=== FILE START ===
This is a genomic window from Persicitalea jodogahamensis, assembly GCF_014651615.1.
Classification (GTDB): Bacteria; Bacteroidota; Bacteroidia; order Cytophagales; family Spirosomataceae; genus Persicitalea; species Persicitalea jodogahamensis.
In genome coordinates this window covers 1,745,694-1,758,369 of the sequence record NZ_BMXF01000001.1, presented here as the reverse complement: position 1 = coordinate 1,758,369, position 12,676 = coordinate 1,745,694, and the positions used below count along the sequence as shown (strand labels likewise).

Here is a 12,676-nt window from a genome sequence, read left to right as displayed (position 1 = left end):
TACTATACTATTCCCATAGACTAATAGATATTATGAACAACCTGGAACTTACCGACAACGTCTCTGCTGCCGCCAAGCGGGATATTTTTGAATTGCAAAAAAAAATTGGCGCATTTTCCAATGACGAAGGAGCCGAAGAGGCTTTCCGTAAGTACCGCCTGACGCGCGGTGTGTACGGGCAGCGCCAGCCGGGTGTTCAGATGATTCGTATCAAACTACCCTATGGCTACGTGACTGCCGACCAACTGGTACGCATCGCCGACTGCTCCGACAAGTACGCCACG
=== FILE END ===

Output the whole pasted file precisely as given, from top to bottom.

This is a genomic window from Persicitalea jodogahamensis, assembly GCF_014651615.1.
Classification (GTDB): Bacteria; Bacteroidota; Bacteroidia; order Cytophagales; family Spirosomataceae; genus Persicitalea; species Persicitalea jodogahamensis.
In genome coordinates this window covers 1,745,694-1,758,369 of the sequence record NZ_BMXF01000001.1, presented here as the reverse complement: position 1 = coordinate 1,758,369, position 12,676 = coordinate 1,745,694, and the positions used below count along the sequence as shown (strand labels likewise).

Here is a 12,676-nt window from a genome sequence, read left to right as displayed (position 1 = left end):
TACTATACTATTCCCATAGACTAATAGATATTATGAACAACCTGGAACTTACCGACAACGTCTCTGCTGCCGCCAAGCGGGATATTTTTGAATTGCAAAAAAAAATTGGCGCATTTTCCAATGACGAAGGAGCCGAAGAGGCTTTCCGTAAGTACCGCCTGACGCGCGGTGTGTACGGGCAGCGCCAGCCGGGTGTTCAGATGATTCGTATCAAACTACCCTATGGCTACGTGACTGCCGACCAACTGGTACGCATCGCCGACTGCTCCGACAAGTACGCCACG